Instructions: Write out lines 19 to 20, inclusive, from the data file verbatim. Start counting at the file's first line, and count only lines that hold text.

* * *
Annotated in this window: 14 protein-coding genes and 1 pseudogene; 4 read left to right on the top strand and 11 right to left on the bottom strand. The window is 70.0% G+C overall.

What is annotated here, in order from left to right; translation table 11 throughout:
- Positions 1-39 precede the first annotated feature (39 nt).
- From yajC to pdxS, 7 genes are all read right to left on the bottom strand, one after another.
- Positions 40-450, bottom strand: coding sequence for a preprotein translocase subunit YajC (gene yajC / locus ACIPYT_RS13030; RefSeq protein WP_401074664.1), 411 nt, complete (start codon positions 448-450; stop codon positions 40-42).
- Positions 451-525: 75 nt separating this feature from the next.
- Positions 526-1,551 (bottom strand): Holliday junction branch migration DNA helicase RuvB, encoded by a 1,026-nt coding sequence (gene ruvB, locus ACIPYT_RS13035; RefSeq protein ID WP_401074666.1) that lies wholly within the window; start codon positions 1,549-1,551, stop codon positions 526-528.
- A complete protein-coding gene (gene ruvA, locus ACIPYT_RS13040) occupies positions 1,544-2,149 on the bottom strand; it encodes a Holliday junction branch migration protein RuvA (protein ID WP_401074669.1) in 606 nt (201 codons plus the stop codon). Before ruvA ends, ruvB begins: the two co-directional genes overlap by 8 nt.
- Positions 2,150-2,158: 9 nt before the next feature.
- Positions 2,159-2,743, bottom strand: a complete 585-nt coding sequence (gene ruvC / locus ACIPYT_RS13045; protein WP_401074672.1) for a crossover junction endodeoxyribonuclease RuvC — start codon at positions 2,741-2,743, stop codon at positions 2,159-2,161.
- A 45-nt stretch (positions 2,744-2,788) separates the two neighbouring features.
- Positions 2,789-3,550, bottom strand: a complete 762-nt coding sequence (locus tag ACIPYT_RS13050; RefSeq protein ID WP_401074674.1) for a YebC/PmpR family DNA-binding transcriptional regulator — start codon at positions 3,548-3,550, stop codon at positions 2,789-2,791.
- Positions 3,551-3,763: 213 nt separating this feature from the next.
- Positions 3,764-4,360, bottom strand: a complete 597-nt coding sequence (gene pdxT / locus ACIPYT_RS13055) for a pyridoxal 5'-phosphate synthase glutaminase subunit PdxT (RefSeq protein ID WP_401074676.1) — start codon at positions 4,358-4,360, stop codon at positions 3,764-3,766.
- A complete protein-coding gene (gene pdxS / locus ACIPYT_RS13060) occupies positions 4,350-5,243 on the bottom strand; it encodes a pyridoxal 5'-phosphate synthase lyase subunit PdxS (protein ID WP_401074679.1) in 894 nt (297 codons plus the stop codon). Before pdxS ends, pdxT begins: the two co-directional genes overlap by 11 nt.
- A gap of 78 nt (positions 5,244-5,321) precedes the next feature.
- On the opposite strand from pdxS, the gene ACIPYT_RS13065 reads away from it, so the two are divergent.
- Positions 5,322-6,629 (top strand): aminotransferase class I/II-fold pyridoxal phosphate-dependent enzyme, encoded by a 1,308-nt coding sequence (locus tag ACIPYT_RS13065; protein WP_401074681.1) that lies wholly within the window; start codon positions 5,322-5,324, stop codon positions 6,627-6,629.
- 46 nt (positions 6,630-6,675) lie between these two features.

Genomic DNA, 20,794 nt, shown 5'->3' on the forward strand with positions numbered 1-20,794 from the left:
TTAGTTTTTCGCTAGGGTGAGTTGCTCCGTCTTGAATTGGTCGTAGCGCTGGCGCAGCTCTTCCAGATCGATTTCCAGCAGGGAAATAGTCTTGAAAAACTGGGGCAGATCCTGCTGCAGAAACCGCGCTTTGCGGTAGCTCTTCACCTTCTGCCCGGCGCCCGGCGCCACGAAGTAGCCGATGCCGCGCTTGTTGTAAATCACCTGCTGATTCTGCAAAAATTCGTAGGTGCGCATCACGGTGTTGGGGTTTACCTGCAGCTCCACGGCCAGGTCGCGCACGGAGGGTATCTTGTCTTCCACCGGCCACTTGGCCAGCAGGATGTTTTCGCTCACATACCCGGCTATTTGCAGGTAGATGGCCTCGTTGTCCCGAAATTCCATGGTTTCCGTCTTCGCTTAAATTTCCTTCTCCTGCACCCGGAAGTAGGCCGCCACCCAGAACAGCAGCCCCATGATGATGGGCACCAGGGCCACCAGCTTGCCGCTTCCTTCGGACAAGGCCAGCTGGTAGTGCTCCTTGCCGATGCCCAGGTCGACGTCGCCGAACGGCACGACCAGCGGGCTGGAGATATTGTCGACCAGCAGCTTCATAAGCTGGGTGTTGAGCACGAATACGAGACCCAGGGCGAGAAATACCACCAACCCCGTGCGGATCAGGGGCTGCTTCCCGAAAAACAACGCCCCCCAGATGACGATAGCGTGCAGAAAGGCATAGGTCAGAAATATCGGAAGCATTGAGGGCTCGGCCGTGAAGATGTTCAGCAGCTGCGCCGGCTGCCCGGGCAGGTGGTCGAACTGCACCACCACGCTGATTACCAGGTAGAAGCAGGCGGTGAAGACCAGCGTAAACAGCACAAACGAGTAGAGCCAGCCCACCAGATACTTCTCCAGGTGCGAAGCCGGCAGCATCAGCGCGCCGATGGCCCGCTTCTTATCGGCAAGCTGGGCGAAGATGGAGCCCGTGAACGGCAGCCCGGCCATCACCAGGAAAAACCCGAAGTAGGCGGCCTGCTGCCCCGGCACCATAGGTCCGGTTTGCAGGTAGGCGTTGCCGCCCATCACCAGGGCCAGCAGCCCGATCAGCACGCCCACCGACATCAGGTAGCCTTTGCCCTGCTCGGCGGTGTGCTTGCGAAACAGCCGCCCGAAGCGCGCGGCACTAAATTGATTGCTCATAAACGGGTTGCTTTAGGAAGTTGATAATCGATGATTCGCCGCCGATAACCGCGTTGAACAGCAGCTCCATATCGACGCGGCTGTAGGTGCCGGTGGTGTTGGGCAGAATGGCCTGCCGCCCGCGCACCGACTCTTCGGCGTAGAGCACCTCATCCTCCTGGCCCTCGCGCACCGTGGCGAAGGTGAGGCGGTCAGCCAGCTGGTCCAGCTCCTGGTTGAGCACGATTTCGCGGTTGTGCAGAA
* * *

- 46 nt (positions 6,630-6,675) lie between these two features.

Genomic DNA, 20,794 nt, shown 5'->3' on the forward strand with positions numbered 1-20,794 from the left: